A new book by UCT's Dr Patricia Henderson, titled AIDS, Intimacy and Care in Rural KwaZulu-Natal: A Kinship of Bones, took centre stage at a launch hosted by the Institute for the Humanities in Africa (HUMA) on 7 May, an event that also formed part of UCT's Celebrating Africa Month.
|Reflections and recollections: In a new book, Dr Patricia Henderson recounts her work with people living with HIV/AIDS.|
From 2003 to 2006, Henderson lived in Okhahlamba in KwaZulu-Natal, where she recorded the experiences of people living with HIV/AIDS, starting in a period when anti-retroviral treatment had not yet been made available by the state. In the book, she recounts the concerns of rural people and explores local "repertoires" through which illness was folded into everyday life.
The book traces forms of care outside of the institutional domains of hospitals and clinics. It is in part a plea, says Henderson, for recognition of the women, the home-based carers, who looked after the ill and dying in their homesteads '“ some of whom, according to Henderson, had worked without remuneration for more than 14 years.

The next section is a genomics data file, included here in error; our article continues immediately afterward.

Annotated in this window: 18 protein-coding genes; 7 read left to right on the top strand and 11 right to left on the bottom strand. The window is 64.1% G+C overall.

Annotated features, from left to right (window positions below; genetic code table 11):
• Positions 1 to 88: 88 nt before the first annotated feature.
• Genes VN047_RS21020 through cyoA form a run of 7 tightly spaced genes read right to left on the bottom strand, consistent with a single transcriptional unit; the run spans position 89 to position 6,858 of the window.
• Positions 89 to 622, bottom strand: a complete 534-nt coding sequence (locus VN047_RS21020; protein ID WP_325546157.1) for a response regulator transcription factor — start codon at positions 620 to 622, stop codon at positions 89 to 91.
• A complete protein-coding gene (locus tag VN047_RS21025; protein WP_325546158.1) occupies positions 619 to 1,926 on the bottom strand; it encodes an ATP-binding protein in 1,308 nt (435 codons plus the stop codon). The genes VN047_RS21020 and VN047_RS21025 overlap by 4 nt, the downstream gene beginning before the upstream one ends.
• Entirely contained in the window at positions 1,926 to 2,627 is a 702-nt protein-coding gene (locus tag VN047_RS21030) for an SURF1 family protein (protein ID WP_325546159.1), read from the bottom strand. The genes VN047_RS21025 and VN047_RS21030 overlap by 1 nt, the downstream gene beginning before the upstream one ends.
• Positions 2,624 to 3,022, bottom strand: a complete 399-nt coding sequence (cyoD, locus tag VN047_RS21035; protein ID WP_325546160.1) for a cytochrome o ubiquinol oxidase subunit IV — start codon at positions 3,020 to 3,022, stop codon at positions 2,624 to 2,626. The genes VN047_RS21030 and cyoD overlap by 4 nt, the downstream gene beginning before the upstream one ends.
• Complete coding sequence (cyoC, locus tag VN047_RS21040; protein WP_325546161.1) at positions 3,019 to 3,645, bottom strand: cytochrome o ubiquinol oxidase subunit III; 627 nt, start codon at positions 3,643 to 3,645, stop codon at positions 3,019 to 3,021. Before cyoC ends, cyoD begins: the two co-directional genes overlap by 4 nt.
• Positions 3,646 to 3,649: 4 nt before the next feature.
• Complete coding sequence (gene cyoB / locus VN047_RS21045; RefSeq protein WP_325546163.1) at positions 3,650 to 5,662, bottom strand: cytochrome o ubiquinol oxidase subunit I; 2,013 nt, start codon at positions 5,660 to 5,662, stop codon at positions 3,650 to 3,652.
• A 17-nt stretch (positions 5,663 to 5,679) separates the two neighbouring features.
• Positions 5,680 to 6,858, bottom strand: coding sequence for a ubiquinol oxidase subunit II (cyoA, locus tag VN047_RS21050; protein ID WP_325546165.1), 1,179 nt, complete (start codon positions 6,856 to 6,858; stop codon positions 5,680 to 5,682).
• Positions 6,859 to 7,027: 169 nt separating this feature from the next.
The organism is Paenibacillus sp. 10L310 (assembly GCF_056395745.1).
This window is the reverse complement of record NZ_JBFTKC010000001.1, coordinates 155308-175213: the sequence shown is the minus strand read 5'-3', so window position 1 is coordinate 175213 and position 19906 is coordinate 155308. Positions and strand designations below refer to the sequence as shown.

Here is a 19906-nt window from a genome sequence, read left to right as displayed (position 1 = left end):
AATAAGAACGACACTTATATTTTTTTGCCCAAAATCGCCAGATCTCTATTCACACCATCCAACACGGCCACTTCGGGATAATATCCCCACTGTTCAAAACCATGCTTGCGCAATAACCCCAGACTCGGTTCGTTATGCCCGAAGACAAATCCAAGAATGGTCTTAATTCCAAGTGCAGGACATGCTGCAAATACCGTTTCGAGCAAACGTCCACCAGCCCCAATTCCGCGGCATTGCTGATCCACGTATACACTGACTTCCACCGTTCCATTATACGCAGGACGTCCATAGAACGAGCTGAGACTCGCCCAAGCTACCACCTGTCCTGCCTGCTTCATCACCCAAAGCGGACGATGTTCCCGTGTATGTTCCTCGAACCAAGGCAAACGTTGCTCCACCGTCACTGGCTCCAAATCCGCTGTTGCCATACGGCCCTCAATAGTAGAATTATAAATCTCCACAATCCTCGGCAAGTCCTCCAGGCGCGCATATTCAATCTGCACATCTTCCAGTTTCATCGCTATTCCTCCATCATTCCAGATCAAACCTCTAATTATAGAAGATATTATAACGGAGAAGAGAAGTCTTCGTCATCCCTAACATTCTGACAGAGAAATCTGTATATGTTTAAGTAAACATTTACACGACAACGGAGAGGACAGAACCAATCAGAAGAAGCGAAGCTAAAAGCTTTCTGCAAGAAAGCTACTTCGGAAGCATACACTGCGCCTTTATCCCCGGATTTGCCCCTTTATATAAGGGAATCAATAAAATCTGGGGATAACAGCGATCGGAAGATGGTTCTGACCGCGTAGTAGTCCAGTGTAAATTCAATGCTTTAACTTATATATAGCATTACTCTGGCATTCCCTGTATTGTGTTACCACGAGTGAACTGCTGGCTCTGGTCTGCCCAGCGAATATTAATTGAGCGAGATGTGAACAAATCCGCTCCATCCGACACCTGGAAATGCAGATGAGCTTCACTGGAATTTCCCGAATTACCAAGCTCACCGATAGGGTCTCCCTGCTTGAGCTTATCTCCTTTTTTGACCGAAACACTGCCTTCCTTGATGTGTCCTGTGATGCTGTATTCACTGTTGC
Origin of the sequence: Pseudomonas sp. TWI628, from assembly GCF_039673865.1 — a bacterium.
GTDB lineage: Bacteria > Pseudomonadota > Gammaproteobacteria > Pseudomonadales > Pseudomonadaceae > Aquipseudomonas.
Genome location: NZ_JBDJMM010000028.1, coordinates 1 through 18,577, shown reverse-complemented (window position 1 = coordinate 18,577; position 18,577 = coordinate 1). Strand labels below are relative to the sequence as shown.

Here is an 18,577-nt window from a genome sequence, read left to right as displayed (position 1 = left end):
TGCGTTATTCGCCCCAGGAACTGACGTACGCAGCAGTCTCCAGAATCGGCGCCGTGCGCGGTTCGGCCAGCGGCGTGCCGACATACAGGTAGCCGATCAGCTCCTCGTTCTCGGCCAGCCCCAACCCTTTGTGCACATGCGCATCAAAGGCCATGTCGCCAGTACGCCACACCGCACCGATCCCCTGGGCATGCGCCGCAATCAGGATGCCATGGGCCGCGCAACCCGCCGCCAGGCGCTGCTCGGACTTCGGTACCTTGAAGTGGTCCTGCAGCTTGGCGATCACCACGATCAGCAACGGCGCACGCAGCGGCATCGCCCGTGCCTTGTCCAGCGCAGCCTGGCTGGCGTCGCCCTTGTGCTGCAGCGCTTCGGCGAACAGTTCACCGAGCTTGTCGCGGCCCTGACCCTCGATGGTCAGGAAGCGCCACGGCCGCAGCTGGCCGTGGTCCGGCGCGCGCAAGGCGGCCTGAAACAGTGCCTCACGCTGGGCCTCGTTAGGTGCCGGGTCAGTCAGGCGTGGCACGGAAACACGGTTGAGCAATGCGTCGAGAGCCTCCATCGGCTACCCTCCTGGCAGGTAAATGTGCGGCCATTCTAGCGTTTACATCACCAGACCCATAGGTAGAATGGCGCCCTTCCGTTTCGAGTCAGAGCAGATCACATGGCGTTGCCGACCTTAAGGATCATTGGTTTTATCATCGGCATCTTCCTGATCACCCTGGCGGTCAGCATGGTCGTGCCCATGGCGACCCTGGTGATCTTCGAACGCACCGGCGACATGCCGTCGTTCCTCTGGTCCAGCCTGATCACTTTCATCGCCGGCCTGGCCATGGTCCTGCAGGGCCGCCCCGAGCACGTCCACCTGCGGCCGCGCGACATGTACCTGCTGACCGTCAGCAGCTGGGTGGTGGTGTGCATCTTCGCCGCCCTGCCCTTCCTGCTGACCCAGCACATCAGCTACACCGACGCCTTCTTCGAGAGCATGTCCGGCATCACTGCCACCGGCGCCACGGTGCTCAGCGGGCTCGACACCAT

The book, she ended, is a record of a time of death and mourning that pays tribute to the efforts of ordinary people in attempting to assist one another. It also marks the introduction of antiretroviral therapies through the public health system in which hope gradually emerged and in which people witnessed the "return of bodies they could recognise as their own."
The launch took the form of a conversation between Henderson, UCT colleague Associate Professor Fiona Ross, and Helen Schneider, professor of public health at the University of Western Cape.
This work is licensed under a Creative Commons Attribution-NoDerivatives 4.0 International License.
Please view the republishing articles page for more information.